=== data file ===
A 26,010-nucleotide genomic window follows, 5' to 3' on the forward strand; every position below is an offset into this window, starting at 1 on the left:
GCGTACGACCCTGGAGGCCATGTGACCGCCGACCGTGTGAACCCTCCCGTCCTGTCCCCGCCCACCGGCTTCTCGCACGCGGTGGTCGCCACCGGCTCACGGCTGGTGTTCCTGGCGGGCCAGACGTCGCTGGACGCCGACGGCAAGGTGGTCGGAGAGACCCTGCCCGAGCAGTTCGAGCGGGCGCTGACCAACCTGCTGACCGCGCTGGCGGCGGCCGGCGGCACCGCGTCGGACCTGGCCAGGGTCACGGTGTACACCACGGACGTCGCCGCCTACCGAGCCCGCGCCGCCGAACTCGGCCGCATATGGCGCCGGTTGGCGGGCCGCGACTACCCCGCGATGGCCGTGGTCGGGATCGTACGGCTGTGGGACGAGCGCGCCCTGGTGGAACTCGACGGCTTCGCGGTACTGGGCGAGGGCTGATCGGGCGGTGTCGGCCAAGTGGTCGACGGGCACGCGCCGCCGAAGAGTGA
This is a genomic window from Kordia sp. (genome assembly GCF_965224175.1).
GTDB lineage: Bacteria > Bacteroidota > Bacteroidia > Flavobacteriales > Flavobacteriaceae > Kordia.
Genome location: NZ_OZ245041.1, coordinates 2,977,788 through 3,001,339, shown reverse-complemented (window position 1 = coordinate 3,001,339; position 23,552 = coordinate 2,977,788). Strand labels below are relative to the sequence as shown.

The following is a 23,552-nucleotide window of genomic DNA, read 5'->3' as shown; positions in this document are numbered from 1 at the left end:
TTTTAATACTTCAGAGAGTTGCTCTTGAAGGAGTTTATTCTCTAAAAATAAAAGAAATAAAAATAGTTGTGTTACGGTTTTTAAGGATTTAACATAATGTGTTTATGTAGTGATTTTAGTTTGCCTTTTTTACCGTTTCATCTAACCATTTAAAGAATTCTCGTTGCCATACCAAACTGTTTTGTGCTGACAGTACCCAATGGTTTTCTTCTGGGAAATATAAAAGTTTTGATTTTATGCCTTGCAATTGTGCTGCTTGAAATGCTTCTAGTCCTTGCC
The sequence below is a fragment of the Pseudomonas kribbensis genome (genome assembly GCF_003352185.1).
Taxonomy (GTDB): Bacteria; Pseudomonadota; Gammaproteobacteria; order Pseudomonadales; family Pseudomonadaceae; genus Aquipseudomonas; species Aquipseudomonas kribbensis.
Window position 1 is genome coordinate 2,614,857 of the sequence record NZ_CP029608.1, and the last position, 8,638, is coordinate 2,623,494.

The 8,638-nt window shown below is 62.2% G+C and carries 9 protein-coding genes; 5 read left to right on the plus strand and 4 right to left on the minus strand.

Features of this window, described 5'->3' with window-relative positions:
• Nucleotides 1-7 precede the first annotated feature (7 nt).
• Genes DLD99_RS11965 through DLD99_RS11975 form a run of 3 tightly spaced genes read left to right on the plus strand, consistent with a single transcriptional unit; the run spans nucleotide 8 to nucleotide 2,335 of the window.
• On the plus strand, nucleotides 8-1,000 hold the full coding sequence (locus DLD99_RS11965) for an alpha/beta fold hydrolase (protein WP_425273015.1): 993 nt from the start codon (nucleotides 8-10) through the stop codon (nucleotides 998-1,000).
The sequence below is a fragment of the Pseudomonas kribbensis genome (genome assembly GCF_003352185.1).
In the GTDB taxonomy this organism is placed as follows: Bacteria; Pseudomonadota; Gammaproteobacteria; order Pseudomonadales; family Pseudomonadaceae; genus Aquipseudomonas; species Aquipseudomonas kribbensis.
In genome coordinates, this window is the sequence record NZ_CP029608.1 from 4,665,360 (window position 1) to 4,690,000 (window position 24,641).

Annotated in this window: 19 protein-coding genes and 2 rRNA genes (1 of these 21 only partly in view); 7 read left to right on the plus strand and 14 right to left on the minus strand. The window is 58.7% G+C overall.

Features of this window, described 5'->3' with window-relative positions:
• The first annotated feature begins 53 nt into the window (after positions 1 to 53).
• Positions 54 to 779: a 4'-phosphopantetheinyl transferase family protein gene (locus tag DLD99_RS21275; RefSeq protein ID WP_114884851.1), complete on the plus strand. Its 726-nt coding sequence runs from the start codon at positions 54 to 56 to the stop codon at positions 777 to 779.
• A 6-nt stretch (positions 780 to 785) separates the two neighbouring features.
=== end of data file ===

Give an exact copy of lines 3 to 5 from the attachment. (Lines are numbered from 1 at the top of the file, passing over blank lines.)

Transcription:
This is a genomic window from Kordia sp. (genome assembly GCF_965224175.1).
GTDB lineage: Bacteria > Bacteroidota > Bacteroidia > Flavobacteriales > Flavobacteriaceae > Kordia.
Genome location: NZ_OZ245041.1, coordinates 2,977,788 through 3,001,339, shown reverse-complemented (window position 1 = coordinate 3,001,339; position 23,552 = coordinate 2,977,788). Strand labels below are relative to the sequence as shown.